1. Employees get time off to care for aging or ill parents and relatives in need. According to the American Psychological Association (APA), 74 percent of employees surveyed by Cornell University said they sometimes are nervous about asking for time off when a family member falls ill. It is because they’re afraid it will negatively affect their job performance or interfere with other responsibilities.


  1. The company reimburses employees for tuition. And also, academic materials to help them further their careers. If a company offers tuition reimbursement. It must provide in its employee handbook that it will reimburse the reasonable costs of tuition and academic materials.


  1. Employees are allowed to take “Spring Break” during a different time of the year, such as around the holidays. Spring break was originally an informal and unofficial vacation for high school or college students in the spring. But some companies have adopted this as a term for their paid time off during different times of the year.


  1. Employees are allowed to work from home to care for a sick child or family member. Studies show that children who have access to paid family leave are less likely to be placed in foster care than children whose parents can’t afford the time off work.


  1. Employees have time built into their schedule for community service or charitable contributions. Workers who feel valued and appreciated are more likely to stay with the company and deliver high-performance levels.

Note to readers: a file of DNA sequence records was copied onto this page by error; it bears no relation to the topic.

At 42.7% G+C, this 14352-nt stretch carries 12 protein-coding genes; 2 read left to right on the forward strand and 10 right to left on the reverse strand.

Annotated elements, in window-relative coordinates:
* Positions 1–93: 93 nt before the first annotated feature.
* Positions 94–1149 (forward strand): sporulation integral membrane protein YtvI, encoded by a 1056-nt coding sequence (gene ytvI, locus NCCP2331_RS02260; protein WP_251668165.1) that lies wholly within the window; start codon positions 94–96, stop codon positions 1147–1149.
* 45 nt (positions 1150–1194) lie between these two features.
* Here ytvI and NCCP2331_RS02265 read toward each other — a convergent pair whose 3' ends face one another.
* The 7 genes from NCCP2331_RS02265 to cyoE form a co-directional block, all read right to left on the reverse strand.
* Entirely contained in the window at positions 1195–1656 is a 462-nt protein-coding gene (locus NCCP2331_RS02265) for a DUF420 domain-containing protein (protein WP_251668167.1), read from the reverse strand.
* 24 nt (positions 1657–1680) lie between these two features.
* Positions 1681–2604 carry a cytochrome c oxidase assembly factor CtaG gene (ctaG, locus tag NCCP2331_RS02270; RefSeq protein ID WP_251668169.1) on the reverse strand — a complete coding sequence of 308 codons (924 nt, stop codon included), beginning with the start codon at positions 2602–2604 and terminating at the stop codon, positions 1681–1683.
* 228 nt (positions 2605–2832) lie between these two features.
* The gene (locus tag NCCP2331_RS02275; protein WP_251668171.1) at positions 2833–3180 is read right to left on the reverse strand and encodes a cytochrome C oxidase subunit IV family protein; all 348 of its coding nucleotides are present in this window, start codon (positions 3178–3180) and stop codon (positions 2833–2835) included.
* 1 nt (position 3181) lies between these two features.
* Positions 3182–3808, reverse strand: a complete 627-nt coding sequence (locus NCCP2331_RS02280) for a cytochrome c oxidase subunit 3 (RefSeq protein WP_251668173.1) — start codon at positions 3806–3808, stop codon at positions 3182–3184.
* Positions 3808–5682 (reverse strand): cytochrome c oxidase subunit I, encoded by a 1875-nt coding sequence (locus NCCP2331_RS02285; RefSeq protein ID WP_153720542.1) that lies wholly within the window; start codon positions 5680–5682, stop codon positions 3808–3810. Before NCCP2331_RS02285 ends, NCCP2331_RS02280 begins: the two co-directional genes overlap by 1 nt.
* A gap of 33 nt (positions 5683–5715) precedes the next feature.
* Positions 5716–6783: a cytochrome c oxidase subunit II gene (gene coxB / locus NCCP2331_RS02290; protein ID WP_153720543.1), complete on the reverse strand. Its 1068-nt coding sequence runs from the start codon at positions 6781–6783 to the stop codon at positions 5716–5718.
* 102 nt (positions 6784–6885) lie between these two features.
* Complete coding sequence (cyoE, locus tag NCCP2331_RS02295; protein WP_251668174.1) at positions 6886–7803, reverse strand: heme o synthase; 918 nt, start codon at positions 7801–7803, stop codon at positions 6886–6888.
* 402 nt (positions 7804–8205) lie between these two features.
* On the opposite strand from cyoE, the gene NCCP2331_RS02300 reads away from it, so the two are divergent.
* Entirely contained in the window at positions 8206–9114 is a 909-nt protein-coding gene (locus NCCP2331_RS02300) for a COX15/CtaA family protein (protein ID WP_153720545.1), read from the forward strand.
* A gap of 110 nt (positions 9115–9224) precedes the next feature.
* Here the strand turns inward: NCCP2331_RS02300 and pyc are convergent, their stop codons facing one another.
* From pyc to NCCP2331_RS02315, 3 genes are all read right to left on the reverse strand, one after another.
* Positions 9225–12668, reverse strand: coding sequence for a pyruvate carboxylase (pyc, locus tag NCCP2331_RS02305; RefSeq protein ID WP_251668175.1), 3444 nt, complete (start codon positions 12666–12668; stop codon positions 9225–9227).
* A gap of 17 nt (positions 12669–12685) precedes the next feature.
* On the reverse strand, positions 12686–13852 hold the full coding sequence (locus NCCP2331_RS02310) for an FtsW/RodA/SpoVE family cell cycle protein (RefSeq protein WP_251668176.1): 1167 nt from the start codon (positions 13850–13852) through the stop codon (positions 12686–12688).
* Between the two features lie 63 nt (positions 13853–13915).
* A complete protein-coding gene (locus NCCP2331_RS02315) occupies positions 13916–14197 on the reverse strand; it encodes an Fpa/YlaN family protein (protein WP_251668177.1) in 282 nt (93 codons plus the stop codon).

1. Employees get paid time off during natural disasters. It is so they can repair their homes, check on their families, or look out for property damage around them. This increases employee morale and loyalty.


  1. Employees receive paid time off in the event of a death in the family. According to the Bureau of Labor Statistics. One-third of U.S. workers don’t have paid family leave through their employers. In 2013, President Barack Obama enacted an executive order guaranteeing federal employees up to 12 weeks’ leave for those who have recently experienced a death in the family or face serious health issues themselves.


Think About What You Can Do


Take a second and think about what you would do if you could not work for an extended period. Or would no longer be with your company for whatever reason. Would you have time to spend with your family or would you need to quit your job? If that was the case, what would happen? Would someone else cover for you? Would you still get paid or would you be on-call for work even though you were not able to attend?


While some companies are becoming more accommodating in these areas. Many others are not. Co-workers and supervisors should also be made aware of a death in the family within the organization or if a coworker has an extended illness. The options of taking time off at a later date with payments and whether or not the company will take over other responsibilities of a co-worker on leave is another factor to consider before taking any action.


Regardless of company extent, most companies provision their employees and families in one way or another. Check out this list of some companies that are doing an excellent job of supporting their teams.